DHQ: Digital Humanities Quarterly
Volume 13 Number 2
2019 13.2  |  XMLPDFPrint

Affective Absence: Risks in the Institutionalization of the FemTechNet Archive


FemTechNet is a relatively small and loosely affiliated feminist, anti-racist collective which focuses on overlaps between and implications of feminism and technology. It exists as a support and collaboration structure that challenges traditional hierarchies through distributed power and collective creation. In an examination of hidden labor and archival silences, this research addresses how ideological underpinnings shaped the process of envisioning an institutional archive of FemTechNet records, how principles held by FemTechNet reverberated through the archival process, and how FemTechNet members conceptualized the imagined institutionally-held archive. The research reveals that the collective navigated institutional requirements and resources, the risks inherent in the tensions between the personal and the collective, and affective presence as part of the creation of the records that form the archive.


FemTechNet is a shifting constellation of academics and community members concerned with the implications that feminism and technology hold in relation to one another. Generated through conversations in 2012, the collective gained ground and recognition for the creation of Distributed Open Collaborative Courses (DOCC) [Juhasz and Balsamo 2012]. These courses created moments of unbalance within pedagogy as a theory and practice through the inclusion of feminist, distributed, non-hierarchical power structures that challenge knowing and teaching through technology with a decidedly feminist lens.
The distribution of knowledge and the disruption of power have been central to the feminist collective since its inception [FemTechNet 2014]. The FemTechNet Manifesto conveys an understanding of feminism as a feature of individual actors in the network (feminists) and as a set of actions (including accountaibility, collaboration, and care). From its early iterations, the collective “imagined feminism and technology very broadly”  [Losh 2016]. By its own proclamation, the network is “part of and bigger than the contemporary university”  [FemTechNet 2014]. I became affiliated with (though not a member of) this network in 2017, when I was brought in to created descriptions for materials held in the FemTechNet digital archive under the possibility that it would be placed in an academic, insitutional home.
As in the larger terrain of digital humanities, feminism takes form as a notable absence within academic archives or appears most often as an intervention in that absence [Wernimont 2015]. Institutionalization is counter to feminist values as it often contributes to the continued erasure of women, people of color, queers, and others whose precarity is traced through the absence of records ([Balsamo et al 2013] in a video dialogue for the DOCC). Simultaneously, institutionalization shapes the archives of projects that lie outside of but are frequently dependent on academic frameworks. The archive discussed herein is not the broad, collected archive often found in digital humanities. Rather, it is the “repository for the historical records of its parent organization”  [Theimer 2012]. The nature of FemTechNet — a distributed collective with members who usually are connected to various academic institutions — disturbs the idea of a “parent” organization through attempts to disrupt hierarchies of belonging. Despite this, FemTechNet’s reliance on institutions is best revealed through its archive in ephemeral objects.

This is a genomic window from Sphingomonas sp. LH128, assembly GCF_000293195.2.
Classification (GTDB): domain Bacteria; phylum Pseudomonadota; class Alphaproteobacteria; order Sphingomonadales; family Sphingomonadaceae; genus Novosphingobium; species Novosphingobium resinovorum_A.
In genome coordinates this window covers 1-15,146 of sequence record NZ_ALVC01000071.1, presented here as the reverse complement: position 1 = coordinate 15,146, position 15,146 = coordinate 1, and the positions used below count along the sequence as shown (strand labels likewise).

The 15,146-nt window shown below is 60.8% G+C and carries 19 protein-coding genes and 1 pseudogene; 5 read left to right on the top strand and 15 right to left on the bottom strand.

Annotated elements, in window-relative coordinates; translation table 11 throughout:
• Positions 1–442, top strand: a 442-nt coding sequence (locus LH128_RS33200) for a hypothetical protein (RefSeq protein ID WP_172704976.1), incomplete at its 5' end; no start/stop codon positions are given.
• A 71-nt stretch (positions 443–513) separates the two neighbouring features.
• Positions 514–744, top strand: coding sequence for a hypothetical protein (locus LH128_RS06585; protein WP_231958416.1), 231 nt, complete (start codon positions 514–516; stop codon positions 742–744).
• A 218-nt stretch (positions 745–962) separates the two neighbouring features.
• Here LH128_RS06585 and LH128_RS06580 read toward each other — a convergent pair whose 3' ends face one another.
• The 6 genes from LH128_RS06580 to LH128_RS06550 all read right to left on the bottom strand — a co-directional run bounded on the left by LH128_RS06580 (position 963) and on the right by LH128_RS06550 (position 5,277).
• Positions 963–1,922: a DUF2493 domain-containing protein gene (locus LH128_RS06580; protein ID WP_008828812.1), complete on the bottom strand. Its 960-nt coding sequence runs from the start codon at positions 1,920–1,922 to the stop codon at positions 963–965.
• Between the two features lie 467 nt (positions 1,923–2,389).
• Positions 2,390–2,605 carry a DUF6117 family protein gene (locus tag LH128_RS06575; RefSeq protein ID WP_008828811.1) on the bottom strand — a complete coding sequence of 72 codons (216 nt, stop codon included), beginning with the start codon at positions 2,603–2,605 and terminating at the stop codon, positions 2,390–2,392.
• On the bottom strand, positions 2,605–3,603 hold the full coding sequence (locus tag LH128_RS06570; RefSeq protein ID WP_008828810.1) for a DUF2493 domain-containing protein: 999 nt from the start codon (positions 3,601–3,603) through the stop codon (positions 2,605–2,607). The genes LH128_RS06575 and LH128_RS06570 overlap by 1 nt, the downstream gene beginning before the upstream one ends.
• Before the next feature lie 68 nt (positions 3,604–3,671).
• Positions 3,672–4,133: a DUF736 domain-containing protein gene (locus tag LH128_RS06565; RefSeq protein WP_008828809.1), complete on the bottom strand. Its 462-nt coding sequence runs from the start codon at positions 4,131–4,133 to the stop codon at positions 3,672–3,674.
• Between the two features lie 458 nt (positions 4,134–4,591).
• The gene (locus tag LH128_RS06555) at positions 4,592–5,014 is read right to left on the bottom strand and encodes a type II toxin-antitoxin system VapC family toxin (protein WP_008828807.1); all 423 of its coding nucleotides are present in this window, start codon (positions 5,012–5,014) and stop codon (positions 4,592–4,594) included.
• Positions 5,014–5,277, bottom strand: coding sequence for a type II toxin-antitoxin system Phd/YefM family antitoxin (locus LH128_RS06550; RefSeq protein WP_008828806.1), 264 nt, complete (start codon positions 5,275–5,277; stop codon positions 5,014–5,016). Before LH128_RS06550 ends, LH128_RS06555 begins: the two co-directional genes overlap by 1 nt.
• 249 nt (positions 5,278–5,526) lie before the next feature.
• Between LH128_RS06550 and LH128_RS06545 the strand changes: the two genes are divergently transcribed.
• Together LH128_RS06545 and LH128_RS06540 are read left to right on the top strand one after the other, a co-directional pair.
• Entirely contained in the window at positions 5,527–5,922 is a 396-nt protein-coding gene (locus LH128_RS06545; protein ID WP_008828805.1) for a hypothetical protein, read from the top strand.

Receipts, schedules, and dropped grant applications combine to show that FemTechNet activities were often shaped by access to resources and powerful institutions. This research strums the tension of placing the records of a collective that was originally organized against the grain of hegemonic processes in academia and specifically within studies of technology into a digital archive to be maintained by an academic institution. [1]
The constraints placed by an academic institutional archive cause a feminist project to lose affective salience. Emotion, friendship, and dissonance exist only as implications in the static archive rather than as central mechanisms of organizational continuity. Affective loss is not only a feature of documentation, it may be a deliberate maneuver to reduce possible risk to members. Risk is held in tension with the consequence of not placing the archive in a resource-rich institution where it will be hosted and maintained. Without the institutional archive, the records of the self-proclaimed anti-racist, feminist project of FemTechNet is lost or left to be reinvented by future collectives. Within the institutional archive, issues of distributed collaboration, authorship, and access become paramount. This article reintroduces affect into the FemTechNet archive through a rooted exploration of the functions of affect in the network. It removes the salience of individual instances of emotional resonance in recognition of archival risks while simultaneously holding the archive of FemTechNet documents to the shared forms of the network.